Editors are left to contend with the footage that they’re given, though of course in “reality” TV, with its writers and directors, there is heavy orchestration. Lucas, who co-owns the bakeshop Fonuts, has done well for herself through sacrifice and hard work, much of which can be devalued by a series of scenes of her sobbing over the wedding dress for the marriage that never was, or flirting with a love-interest chef at his restaurant while demonstrating a recipe to one of his employees.

The show “feels fluffy and gossipy- like the real housewives of L.A. Food. It makes the women come off vapid and catty,” observes Grant. Narins concurs, calling the “insanely catty” content a “disservice” to the truth.

Much of the cattiness is cached in bad behavior, and the women may end up feeling some very real-world consequences. Says Kirk: “The food and restaurant PR world in LA is a very small world and reputation is everything. It's doesn't behoove anyone to burn bridges with anyone in the LA restaurant industry.”
Not all women operate as though L.A. is their sandbox, either. “There’s also a huge amount of support for each other, “ such as “cheering each other on, helping each other out,” explains Grant. Unfortunately, the only helping out “EDL” shows is the regular info-feeding meals Urban says she shares with Odell in order to keep her clients on the editor’s radar—or on Odell’s good side.

Gender politics in the kitchen
And for this, ladies, the generations before us marched for the vote and burned their bras.“In the kitchen or on the business side, being a woman [in the food industry] is still an uphill climb,” observes Grant, who is no stranger to success herself; she was one half of a partnership that launched a little something known as The Grilled Cheese Truck. “There's a whole lotta macho flying around and it's something you have to figure out how you're going to deal with,” she says of the food biz.

“It’s incredibly difficult to be a woman in food. No doubt about it. Kitchens are far harder on women than most other workplaces,” adds Narins.

Why be on a reality show?
On EDL, only Clemente gets behind the stoves for a living, and indeed, the work is seen as being quite grueling. No wonder she, and perhaps her cast-mates, were happy to segue their professional lives into reality television. But knowing how decidedly “unreal” reality shows are, why still do it? As L.A. Times Food Editor Russ Parsons remarked on Twitter in response to L.A. Weekly food critic Besha Rodell’s piece on the show, “how could any of those people have thought this was a good idea? Is this a career builder? Which career?”

Parsons isn’t the only one questioning the women’s decisions. “I'm sure most of the situations are invented but the fact that these women have accepted to go along with it doesn't reflect well on them,” says Saperstein. Notes Lean: “It's hurtful to those in the show who are having their lives made to look one way when in reality it's not like that.”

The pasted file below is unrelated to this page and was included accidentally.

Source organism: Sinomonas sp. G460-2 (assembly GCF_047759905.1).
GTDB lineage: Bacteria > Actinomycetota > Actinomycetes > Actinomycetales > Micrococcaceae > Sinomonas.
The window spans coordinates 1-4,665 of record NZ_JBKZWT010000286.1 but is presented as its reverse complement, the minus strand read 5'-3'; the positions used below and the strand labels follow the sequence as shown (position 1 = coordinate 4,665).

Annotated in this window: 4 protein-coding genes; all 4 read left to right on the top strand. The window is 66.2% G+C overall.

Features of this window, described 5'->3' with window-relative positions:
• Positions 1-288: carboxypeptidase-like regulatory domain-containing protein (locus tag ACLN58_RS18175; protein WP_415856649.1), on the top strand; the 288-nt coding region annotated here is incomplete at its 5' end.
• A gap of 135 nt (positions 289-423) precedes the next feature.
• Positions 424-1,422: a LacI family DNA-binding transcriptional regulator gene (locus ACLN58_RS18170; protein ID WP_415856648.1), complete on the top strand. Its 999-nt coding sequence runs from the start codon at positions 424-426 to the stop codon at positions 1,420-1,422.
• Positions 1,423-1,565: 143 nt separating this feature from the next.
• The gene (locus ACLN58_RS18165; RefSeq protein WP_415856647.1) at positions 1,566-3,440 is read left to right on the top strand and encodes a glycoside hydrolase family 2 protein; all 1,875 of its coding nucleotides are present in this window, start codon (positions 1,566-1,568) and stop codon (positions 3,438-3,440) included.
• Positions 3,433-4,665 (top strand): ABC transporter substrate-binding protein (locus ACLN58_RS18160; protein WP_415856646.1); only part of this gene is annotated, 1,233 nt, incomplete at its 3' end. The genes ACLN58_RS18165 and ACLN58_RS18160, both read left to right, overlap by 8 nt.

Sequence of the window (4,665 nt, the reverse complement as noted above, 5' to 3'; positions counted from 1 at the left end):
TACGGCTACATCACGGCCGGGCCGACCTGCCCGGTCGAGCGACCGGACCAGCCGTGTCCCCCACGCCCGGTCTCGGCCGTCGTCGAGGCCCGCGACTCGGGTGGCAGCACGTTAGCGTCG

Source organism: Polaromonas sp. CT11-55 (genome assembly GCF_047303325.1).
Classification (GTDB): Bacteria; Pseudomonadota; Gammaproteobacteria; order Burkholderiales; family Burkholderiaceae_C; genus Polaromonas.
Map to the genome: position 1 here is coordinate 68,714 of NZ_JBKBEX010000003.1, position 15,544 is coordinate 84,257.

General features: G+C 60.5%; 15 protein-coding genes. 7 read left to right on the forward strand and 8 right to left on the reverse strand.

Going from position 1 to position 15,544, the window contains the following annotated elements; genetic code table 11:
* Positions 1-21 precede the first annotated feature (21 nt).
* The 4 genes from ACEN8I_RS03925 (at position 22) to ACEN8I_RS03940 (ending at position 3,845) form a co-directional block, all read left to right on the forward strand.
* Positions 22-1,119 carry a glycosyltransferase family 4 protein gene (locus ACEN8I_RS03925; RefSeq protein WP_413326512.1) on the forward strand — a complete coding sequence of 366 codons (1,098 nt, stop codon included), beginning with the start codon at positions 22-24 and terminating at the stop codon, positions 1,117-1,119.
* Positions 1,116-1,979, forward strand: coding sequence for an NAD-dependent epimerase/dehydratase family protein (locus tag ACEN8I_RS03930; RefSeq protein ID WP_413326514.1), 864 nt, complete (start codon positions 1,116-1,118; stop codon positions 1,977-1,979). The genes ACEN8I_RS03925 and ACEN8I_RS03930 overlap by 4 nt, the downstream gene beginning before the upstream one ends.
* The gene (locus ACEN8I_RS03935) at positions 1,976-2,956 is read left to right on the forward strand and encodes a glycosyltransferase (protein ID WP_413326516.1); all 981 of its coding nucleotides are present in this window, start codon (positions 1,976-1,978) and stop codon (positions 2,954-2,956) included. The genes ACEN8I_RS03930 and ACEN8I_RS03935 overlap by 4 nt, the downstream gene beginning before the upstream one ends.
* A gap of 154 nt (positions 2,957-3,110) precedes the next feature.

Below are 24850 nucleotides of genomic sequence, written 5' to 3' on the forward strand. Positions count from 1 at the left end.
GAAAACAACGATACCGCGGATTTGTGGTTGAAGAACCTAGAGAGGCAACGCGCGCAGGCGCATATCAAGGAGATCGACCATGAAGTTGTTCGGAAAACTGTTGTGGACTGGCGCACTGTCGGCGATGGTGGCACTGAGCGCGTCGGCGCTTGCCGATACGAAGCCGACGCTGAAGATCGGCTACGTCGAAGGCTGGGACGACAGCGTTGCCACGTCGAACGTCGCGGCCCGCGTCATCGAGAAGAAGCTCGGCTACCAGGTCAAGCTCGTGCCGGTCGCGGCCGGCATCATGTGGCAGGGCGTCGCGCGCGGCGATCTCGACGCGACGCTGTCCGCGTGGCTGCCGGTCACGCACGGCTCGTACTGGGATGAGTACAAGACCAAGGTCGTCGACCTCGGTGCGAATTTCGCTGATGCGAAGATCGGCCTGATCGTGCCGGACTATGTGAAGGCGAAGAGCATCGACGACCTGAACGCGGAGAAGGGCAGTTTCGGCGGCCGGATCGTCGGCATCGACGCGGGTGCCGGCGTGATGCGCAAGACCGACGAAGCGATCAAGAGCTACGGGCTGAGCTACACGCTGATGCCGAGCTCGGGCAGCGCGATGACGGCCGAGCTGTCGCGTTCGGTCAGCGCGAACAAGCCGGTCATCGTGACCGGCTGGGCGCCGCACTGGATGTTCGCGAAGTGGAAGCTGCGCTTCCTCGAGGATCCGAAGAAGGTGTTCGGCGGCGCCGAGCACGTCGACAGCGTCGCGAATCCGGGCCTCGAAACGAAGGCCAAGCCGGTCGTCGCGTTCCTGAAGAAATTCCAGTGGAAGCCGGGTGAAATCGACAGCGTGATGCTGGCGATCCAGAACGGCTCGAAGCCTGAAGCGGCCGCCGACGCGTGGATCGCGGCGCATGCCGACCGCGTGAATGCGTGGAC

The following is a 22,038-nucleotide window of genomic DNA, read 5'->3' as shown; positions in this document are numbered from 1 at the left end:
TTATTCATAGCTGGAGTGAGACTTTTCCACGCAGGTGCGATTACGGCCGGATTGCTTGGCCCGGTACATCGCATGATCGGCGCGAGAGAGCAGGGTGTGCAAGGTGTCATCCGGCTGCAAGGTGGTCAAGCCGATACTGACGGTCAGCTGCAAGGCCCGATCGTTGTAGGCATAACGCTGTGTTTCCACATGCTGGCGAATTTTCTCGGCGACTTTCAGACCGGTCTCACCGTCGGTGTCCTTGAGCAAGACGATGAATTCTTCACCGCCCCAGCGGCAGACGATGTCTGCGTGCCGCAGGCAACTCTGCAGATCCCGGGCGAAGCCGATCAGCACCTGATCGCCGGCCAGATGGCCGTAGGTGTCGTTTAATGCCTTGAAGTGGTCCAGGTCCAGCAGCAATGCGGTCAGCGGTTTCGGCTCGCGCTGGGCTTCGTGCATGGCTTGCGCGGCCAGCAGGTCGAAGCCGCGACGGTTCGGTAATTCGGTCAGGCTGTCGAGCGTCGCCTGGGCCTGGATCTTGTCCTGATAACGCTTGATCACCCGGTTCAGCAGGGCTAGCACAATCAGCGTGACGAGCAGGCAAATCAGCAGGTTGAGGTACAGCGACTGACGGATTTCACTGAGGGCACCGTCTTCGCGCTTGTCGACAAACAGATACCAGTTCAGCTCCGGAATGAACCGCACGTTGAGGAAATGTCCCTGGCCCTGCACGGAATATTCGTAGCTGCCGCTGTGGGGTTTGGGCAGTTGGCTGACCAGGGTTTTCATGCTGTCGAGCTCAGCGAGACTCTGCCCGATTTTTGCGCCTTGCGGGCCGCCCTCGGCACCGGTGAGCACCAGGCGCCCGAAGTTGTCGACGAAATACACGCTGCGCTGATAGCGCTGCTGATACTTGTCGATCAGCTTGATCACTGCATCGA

Is it destiny? “I don't see how you can get any other result when you "docu-drama-ment" a group of women and random male restauranteurs and chefs (most of whom I've met in my handful of years food writing, in one capacity or another) who I could never see voluntarily hanging out together and expect a positive portrayal,” observes Tseng.

Of course, working for the same company that propelled many a “housewife” to stardom could pay off. “I think the point of being on a reality show is to have some giggles, embarrass yourself and end up with a line of diet vodka or whatever. I hope all these girls get all that. Why not? It’s all in good fun,” says Narins good-naturedly.

Why watch “Eat Drink Love”?

It’s actually a bit of a head-scratcher why someone would watch the show, thanks to its very “insider baseball” glimpse at alleged movers and shakers in the L.A. food biz, and name dropping of local chefs and their projects. “I don’t see the appeal outside of those of us who live here, other than looking at some beautiful women acting equally earnest and silly,” says Narins. “I don’t think this show is going to prompt any starry-eyed girls to jump on a bus from Iowa to join this scene, that's for sure.”

Maybe if we are treated to a second helping of "Eat Drink Love" there can be some redemption, hopes Lean. “If the show is a success then perhaps they can include more food porn and less pimping of the women but then it would have to be moved over to PBS.”

Then again, maybe we’re all taking this too much to heart.

“If you don't take the show too seriously, I think anything that draws attention to LA's growing and inventive food scene is a positive thing," concludes Kirk. “The show should be enjoyed on the couch with a glass of wine for fun, and for entertainment, and shouldn't be taken more seriously than that. “

"Eat Drink Love" airs Thursday nights on Bravo.